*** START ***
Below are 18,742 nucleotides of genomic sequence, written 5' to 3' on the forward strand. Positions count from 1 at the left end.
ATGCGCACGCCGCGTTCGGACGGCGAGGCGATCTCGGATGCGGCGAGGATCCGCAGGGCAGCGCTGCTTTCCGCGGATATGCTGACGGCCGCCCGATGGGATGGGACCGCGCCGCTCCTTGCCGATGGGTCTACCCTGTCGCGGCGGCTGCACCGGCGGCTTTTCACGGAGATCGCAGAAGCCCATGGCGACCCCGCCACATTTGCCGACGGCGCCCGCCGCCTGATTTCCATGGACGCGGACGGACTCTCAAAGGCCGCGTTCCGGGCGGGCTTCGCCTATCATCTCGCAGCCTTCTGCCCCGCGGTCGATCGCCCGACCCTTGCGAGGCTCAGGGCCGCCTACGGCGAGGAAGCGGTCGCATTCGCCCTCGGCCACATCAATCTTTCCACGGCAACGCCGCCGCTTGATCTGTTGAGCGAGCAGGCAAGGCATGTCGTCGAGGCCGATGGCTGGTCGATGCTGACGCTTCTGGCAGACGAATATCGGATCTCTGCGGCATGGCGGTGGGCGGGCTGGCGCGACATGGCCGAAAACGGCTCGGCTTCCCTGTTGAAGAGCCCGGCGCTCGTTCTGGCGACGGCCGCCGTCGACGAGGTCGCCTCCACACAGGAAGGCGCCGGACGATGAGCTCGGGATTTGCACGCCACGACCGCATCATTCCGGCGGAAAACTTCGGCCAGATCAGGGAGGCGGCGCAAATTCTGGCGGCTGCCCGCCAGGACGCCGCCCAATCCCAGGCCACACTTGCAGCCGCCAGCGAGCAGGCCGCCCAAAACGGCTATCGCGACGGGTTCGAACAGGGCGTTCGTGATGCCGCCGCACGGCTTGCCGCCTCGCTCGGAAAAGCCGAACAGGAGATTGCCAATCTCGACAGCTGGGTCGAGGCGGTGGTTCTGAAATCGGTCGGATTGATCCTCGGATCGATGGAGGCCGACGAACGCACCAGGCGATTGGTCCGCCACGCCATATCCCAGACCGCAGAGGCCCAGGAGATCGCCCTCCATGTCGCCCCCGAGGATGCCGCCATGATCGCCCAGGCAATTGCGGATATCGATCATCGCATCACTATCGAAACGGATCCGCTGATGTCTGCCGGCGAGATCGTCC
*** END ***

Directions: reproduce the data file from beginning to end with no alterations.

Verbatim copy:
Below are 18,742 nucleotides of genomic sequence, written 5' to 3' on the forward strand. Positions count from 1 at the left end.
ATGCGCACGCCGCGTTCGGACGGCGAGGCGATCTCGGATGCGGCGAGGATCCGCAGGGCAGCGCTGCTTTCCGCGGATATGCTGACGGCCGCCCGATGGGATGGGACCGCGCCGCTCCTTGCCGATGGGTCTACCCTGTCGCGGCGGCTGCACCGGCGGCTTTTCACGGAGATCGCAGAAGCCCATGGCGACCCCGCCACATTTGCCGACGGCGCCCGCCGCCTGATTTCCATGGACGCGGACGGACTCTCAAAGGCCGCGTTCCGGGCGGGCTTCGCCTATCATCTCGCAGCCTTCTGCCCCGCGGTCGATCGCCCGACCCTTGCGAGGCTCAGGGCCGCCTACGGCGAGGAAGCGGTCGCATTCGCCCTCGGCCACATCAATCTTTCCACGGCAACGCCGCCGCTTGATCTGTTGAGCGAGCAGGCAAGGCATGTCGTCGAGGCCGATGGCTGGTCGATGCTGACGCTTCTGGCAGACGAATATCGGATCTCTGCGGCATGGCGGTGGGCGGGCTGGCGCGACATGGCCGAAAACGGCTCGGCTTCCCTGTTGAAGAGCCCGGCGCTCGTTCTGGCGACGGCCGCCGTCGACGAGGTCGCCTCCACACAGGAAGGCGCCGGACGATGAGCTCGGGATTTGCACGCCACGACCGCATCATTCCGGCGGAAAACTTCGGCCAGATCAGGGAGGCGGCGCAAATTCTGGCGGCTGCCCGCCAGGACGCCGCCCAATCCCAGGCCACACTTGCAGCCGCCAGCGAGCAGGCCGCCCAAAACGGCTATCGCGACGGGTTCGAACAGGGCGTTCGTGATGCCGCCGCACGGCTTGCCGCCTCGCTCGGAAAAGCCGAACAGGAGATTGCCAATCTCGACAGCTGGGTCGAGGCGGTGGTTCTGAAATCGGTCGGATTGATCCTCGGATCGATGGAGGCCGACGAACGCACCAGGCGATTGGTCCGCCACGCCATATCCCAGACCGCAGAGGCCCAGGAGATCGCCCTCCATGTCGCCCCCGAGGATGCCGCCATGATCGCCCAGGCAATTGCGGATATCGATCATCGCATCACTATCGAAACGGATCCGCTGATGTCTGCCGGCGAGATCGTCC